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Matthew d’Ancona’s Culture: The Bikeriders is an instant classic of the genre

Our editor-at-large’s rundown of the pick of the week’s cinema, theatre and books

Jodie Comer and Austin Butler in The Bikeriders. Photo: Focus Features


General release

Based on Danny Lyon’s classic 1968 photobook of the same name, Jeff Nichols’ sixth feature film is a superb exploration of American masculinity, the Sixties and the competing instincts of freedom and community.

The story is bookended by references to Marlon Brando in The Wild One (1953) – which inspires Johnny (Tom Hardy), a truck driver, to form a motorcycle club, the Vandals, in Chicago – and Easy Rider (1969), the New Hollywood smash hit that, along with Hunter S Thompson’s Hell’s Angels (1967), drove bike-riding into mainstream culture. 

Further homage is provided by the central role of Kathy (Jodie Comer) whose interviews over the years with Lyon (Mike Faist) give the movie its narrative structure and clearly recall Ray Liotta and Lorraine Bracco’s voiceovers in Goodfellas.

Completing the trio is Austin Butler as Benny, who channels James Dean for all he is worth. Johnny’s love for him is neither narrowly paternal nor straightforwardly homoerotic; it is more that he wants to be Benny, to experience freedom as he does, and (knowing that he can’t) for him to succeed him as president of the club. When Benny says, “I don’t ask nothing from nobody”, it is not just a throwaway line.

Kathy, meanwhile, wants a husband, kids and a settled life with Benny
(“I used to be respectable”). Comer’s performance is exceptional: at the preview I attended, Nichols played a clip on his phone of the original Kathy talking in her south Chicago drawl, and it is extraordinary how the actor has captured her voice and cadence. 

But this is much more than an exercise in imitation. Comer’s Kathy is an entirely believable (and wryly witty) chronicler of the mayhem and misery that arise from the club’s expansion, its pivot to crime and the influx of damaged Vietnam vets, desperately in search of somewhere to belong. There are terrific cameos from Michael Shannon as Zipco, whose speech on the fate of the “undesirable character” is the moral heart of the movie, and Norman Reedus as Funny Sonny, a wild biker from California who falls in with the Vandals.

Nichols is hardly the first artist to explore the tension in the American Dream between the longing for roots and the outlaw impulse to be completely free: homestead versus highway. But The Bikeriders is an instant classic of the genre.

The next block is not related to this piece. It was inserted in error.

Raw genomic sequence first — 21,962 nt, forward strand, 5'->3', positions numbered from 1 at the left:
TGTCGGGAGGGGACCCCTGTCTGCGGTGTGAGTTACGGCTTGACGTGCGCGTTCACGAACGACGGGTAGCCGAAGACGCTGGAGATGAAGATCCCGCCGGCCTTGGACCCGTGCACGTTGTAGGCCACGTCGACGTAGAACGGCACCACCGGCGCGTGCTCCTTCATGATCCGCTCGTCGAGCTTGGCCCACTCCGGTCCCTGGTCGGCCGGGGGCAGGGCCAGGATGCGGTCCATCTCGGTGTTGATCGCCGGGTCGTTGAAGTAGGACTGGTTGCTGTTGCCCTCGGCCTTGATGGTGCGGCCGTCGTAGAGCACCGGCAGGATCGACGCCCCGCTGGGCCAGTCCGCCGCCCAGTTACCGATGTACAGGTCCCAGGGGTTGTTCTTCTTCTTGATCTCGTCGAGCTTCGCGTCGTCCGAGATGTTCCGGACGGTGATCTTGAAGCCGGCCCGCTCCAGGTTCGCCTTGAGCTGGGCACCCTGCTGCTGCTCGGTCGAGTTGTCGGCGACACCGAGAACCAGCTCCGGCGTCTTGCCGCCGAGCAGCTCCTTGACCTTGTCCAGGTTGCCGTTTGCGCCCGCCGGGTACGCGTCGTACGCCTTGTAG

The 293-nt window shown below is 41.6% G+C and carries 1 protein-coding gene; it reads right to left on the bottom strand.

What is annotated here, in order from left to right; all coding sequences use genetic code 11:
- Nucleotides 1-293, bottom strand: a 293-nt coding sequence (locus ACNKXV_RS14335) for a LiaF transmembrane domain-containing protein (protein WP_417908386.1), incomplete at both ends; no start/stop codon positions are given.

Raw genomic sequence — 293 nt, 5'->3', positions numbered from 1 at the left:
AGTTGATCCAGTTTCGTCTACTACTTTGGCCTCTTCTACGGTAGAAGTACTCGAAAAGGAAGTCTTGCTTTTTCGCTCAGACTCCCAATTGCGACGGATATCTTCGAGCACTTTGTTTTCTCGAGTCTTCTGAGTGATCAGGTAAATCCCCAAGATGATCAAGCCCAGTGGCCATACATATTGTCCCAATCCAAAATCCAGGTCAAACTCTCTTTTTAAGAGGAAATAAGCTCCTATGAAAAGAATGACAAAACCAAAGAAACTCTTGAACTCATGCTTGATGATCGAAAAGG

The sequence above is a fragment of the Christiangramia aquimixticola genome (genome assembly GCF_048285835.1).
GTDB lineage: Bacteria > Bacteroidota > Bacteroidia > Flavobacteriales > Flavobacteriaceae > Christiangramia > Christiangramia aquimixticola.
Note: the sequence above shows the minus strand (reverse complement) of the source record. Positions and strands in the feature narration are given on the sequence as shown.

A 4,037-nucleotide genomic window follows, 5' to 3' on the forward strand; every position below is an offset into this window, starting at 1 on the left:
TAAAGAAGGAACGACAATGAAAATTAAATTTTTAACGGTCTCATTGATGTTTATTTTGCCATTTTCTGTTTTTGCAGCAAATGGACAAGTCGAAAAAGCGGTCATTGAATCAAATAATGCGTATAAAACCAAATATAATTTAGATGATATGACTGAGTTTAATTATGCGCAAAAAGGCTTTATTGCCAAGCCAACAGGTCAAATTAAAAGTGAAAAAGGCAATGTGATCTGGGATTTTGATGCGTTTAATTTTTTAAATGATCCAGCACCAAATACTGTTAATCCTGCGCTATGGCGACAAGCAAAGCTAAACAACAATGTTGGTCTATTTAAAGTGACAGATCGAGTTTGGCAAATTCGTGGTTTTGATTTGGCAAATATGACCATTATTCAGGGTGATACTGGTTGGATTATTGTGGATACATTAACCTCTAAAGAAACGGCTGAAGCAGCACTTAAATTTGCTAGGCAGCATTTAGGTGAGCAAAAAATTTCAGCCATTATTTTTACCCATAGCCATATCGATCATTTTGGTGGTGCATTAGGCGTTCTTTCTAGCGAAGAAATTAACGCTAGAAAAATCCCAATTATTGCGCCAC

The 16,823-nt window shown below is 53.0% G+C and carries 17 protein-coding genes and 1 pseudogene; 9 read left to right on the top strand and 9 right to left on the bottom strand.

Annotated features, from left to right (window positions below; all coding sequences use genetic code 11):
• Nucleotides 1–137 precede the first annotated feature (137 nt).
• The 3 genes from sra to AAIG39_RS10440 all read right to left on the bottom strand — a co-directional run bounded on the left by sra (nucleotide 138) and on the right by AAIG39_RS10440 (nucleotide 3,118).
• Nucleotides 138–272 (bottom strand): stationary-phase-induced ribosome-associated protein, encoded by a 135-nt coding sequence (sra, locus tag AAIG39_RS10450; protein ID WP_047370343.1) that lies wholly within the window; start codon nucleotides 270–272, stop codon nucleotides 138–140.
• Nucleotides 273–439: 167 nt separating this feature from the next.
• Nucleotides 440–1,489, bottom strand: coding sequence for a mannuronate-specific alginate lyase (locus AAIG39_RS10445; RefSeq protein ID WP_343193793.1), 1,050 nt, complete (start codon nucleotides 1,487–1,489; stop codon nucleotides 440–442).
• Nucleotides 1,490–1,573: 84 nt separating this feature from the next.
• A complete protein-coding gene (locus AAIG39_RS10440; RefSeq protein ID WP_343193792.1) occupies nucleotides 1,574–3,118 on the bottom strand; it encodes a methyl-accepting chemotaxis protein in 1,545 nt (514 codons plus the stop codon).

PS: If you want to find out more about Lyon and his extraordinary career, check out his recently published memoir, This Is My Life I’m Talking About (Damiani).


The Old Vic, London, until August 10 

It is 13 years since James Corden took the London stage by storm with his bravura comic performance in One Man, Two Guvnors – for eight of which he was a chat show host in the US, best known for his Carpool Karaoke skits with superstar passengers.

Now he returns in Matthew Warchus’s production of Joe Penhall’s The Constituent, a new play that explores the deteriorating relationship between backbench MP Monica (Anna Maxwell Martin, excellent) and Alec (Corden), who installs a security system at her local office. 

Alec, it soon emerges, is in the midst of an ugly divorce, struggles with PTSD as an army veteran of the Afghan conflict, and fizzes with violent menace. Monica becomes both his default therapist and the target of his rage. “You’re a dead person, working for a dead parliament in a dead country!” he bellows. 

Naturally, the horrific murders of Jo Cox in 2016 and David Amess in 2021 loom bleakly over their tense exchanges, and the play does not flinch from the deadly seriousness of its theme. How have we reached the point that MPs routinely face threats of violence? How can they possibly be expected to serve their constituents in such circumstances?

Corden is superb – a cocktail of toxicity and helplessness, seeking a connection but frighteningly impulsive. A sharply contemporary and intelligent drama, well worth your time.


By Rosie Holt
Ebury Press

During lockdown, the actor and comedian Rosie Holt had the inspired idea of splicing her own responses as a satirised Tory MP (who shared her name) into real television interviews and posting them online: the clips went viral and fooled a few people, too.

Now her alter ego has written an account of the last parliament that is both hilarious – “world war two (which was like the pandemic but with guns and no Joe Wicks)”; “I’ve heard if you think too long as a Brexiteer you can end up a Remainer, so you need to limit things like that”; “rules and regulations are what woke TikTokkers do” – and also alarmingly close to the bone. Which is, of course, the essence of great satire. I hope this particular MP does not disappear from the political stage after the general election. Perhaps it is time to defect? 

You can hear the real Rosie Holt talking with Matt Kelly and me on last Friday’s episode of The Two Matts.

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